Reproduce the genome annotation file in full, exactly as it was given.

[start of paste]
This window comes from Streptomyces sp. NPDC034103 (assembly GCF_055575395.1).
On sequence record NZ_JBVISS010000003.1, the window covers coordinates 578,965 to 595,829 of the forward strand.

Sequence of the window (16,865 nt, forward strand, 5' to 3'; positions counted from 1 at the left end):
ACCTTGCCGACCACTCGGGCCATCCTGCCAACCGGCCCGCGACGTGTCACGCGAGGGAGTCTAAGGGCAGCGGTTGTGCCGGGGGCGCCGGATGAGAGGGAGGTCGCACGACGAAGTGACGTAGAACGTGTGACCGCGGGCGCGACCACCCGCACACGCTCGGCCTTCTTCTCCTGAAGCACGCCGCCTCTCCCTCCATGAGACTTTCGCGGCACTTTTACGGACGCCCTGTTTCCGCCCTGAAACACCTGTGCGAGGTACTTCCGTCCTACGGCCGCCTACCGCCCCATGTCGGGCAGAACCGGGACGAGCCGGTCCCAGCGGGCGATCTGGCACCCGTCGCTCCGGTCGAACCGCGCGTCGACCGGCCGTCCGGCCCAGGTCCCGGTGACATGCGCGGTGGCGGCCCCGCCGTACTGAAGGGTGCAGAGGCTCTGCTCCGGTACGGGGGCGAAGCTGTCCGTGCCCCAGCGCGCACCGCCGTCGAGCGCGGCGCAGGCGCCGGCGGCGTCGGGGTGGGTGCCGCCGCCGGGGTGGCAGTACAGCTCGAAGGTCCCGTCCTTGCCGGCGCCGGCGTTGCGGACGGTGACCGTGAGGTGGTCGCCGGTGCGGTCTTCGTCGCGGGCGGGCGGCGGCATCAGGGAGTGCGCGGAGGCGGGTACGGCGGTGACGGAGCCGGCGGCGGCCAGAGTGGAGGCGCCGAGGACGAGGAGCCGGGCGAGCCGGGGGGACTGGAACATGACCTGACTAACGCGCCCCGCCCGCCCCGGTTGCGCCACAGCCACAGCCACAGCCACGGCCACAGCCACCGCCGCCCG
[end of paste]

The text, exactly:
This window comes from Streptomyces sp. NPDC034103 (assembly GCF_055575395.1).
On sequence record NZ_JBVISS010000003.1, the window covers coordinates 578,965 to 595,829 of the forward strand.

Sequence of the window (16,865 nt, forward strand, 5' to 3'; positions counted from 1 at the left end):
ACCTTGCCGACCACTCGGGCCATCCTGCCAACCGGCCCGCGACGTGTCACGCGAGGGAGTCTAAGGGCAGCGGTTGTGCCGGGGGCGCCGGATGAGAGGGAGGTCGCACGACGAAGTGACGTAGAACGTGTGACCGCGGGCGCGACCACCCGCACACGCTCGGCCTTCTTCTCCTGAAGCACGCCGCCTCTCCCTCCATGAGACTTTCGCGGCACTTTTACGGACGCCCTGTTTCCGCCCTGAAACACCTGTGCGAGGTACTTCCGTCCTACGGCCGCCTACCGCCCCATGTCGGGCAGAACCGGGACGAGCCGGTCCCAGCGGGCGATCTGGCACCCGTCGCTCCGGTCGAACCGCGCGTCGACCGGCCGTCCGGCCCAGGTCCCGGTGACATGCGCGGTGGCGGCCCCGCCGTACTGAAGGGTGCAGAGGCTCTGCTCCGGTACGGGGGCGAAGCTGTCCGTGCCCCAGCGCGCACCGCCGTCGAGCGCGGCGCAGGCGCCGGCGGCGTCGGGGTGGGTGCCGCCGCCGGGGTGGCAGTACAGCTCGAAGGTCCCGTCCTTGCCGGCGCCGGCGTTGCGGACGGTGACCGTGAGGTGGTCGCCGGTGCGGTCTTCGTCGCGGGCGGGCGGCGGCATCAGGGAGTGCGCGGAGGCGGGTACGGCGGTGACGGAGCCGGCGGCGGCCAGAGTGGAGGCGCCGAGGACGAGGAGCCGGGCGAGCCGGGGGGACTGGAACATGACCTGACTAACGCGCCCCGCCCGCCCCGGTTGCGCCACAGCCACAGCCACAGCCACGGCCACAGCCACCGCCGCCCG